sustainabilty vs. minimalism

I consider myself a minimalist. For me, a minimalist is someone who has as little stuff as necessary. And that means, that a lot of technical and digital stuff is too much. There is no essential need for a smart watch or an Alexa in my living room. There is no need for a tablet or for a google home.

All these technical devices are not essential for human beings. What they cause is environmental destruction due to the exploitation of resources and human exploitation due to cheap work forces, especially in south-east Asia. At first glance, it seems like — on a global level — technology is not helping the planet, but harming it.

But what exactly, in today’s world, is not harming the planet but helping it? Almost everything we see and everything we use on an everyday basis is something that harms the planet.

So it’s not easy to figure out what to stick to and what to let go.

Critics also fear, that if we eliminate all the luxury and really go lead a sustainable lifestyle, that we’d be basically living in the stone age again with no room for progress.

Sustainability gives the impression that progress is not wanted.

Minimalism does the opposite and focuses on what is essential for people to keep and to let go of the rest. Smart watch included.

And hence, it offers a very different approach.

Technology fits into the concept of minimalism, but not necessarily in the concept of sustainability.

Minimalism is not necessarily sustainable.

The concept of sustainability doesn’t work.

It’s an anti-attitude that hasn’t spread as much as it should have. This is due to the fact, that it doesn’t offer a good story. Nor does it offer anything to strive for.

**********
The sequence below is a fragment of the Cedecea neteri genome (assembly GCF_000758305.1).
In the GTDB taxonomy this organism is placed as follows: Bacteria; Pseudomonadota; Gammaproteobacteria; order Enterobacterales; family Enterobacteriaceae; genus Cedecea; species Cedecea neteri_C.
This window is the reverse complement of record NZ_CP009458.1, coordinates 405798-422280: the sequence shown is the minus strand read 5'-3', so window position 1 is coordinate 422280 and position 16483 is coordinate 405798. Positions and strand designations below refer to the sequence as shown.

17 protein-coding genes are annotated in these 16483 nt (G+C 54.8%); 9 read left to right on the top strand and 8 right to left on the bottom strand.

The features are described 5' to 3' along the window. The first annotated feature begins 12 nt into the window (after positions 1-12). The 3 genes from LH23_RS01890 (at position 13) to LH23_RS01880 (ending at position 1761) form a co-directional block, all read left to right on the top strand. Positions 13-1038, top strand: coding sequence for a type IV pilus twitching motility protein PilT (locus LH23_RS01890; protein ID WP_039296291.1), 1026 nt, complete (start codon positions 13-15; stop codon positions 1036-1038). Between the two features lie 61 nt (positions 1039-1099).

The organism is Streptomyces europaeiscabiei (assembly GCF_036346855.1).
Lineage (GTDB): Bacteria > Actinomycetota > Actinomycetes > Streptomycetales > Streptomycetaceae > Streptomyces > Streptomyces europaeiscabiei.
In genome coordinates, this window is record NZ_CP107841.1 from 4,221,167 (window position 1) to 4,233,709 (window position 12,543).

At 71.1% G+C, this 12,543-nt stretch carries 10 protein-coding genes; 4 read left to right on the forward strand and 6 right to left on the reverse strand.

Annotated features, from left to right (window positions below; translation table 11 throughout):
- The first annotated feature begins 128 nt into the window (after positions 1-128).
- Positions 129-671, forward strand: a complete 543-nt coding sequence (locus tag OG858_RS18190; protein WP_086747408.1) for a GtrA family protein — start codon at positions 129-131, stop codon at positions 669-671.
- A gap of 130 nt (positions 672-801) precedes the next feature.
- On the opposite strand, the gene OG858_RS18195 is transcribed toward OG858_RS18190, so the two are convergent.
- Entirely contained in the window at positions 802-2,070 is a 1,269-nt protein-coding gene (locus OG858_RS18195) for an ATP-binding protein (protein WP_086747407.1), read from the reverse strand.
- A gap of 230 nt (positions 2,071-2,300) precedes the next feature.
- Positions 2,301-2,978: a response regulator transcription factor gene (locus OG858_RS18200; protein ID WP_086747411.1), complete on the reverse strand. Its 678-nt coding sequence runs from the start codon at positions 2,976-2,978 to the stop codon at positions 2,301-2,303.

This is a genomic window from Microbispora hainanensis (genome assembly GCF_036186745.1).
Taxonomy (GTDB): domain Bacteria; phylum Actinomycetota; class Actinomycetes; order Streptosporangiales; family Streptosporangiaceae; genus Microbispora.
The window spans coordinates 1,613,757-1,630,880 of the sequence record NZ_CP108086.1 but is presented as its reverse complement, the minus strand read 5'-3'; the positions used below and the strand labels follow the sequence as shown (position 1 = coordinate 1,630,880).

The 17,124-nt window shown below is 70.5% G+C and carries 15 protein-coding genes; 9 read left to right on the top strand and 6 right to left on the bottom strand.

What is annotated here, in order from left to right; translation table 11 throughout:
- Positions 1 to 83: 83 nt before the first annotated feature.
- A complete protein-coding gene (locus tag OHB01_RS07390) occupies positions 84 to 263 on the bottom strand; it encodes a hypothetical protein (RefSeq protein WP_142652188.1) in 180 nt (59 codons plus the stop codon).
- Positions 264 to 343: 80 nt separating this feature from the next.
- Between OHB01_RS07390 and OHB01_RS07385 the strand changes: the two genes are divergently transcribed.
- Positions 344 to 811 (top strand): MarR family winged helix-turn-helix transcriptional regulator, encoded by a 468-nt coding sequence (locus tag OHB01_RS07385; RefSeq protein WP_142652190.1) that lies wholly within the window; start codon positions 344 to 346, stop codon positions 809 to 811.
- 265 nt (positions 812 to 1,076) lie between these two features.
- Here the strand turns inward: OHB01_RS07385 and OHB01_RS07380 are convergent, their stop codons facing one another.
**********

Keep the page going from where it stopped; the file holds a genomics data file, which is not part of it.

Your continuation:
It’s an empty shell without any content.

It’s something that nobody wants.

Minimalism in comparison is something worth striving for. It offers a different model, a new model.

But nonetheless, it might not be enough to save the planet.

Radical approaches are necessary, but they don’t sell very well.

Just living with less is not an attractive idea.

But living with what’s important to you is an attractive idea.

Minimalism is a lifestyle. And: it’s stylish.

And that’s what sustainability is often missing. There is no newness, no aesthetic concept behind it.

Even me, who has been around the sustainability scene for years and who came to love it, still have the eco-hippieh-image in my head. Which I also connect to non existent progress.

Sustainability seems to bring no progress at all. It’s a concept that promises you to go back in time. For some this might be a tempting idea. They have romantic images of the past. How beautiful, simple and connected to nature everything was.

But humanity is not made to go back. We are here on this planet to progress, to move forward. It’s something that is so very innate in our nature that any attempt to suppress it makes us feel unhappy.

Happiness comes form progress. Standing still either depresses people or it makes them numb.

The reason we consume so much is because we feel so numb towards everything. And we think we have no other choice, because there is no way forward in this world. Everything will get worse. That’s what we fear, what media tells us, what we believe.

This standing still is death.

Sustainability promises you that everything will stand still.

But we shouldn’t strive for what is. We should strive for what can be.

It’s about maintaining what we think is essential and important and to let go of the rest.

It’s about telling a new story, a story that’s attractive.

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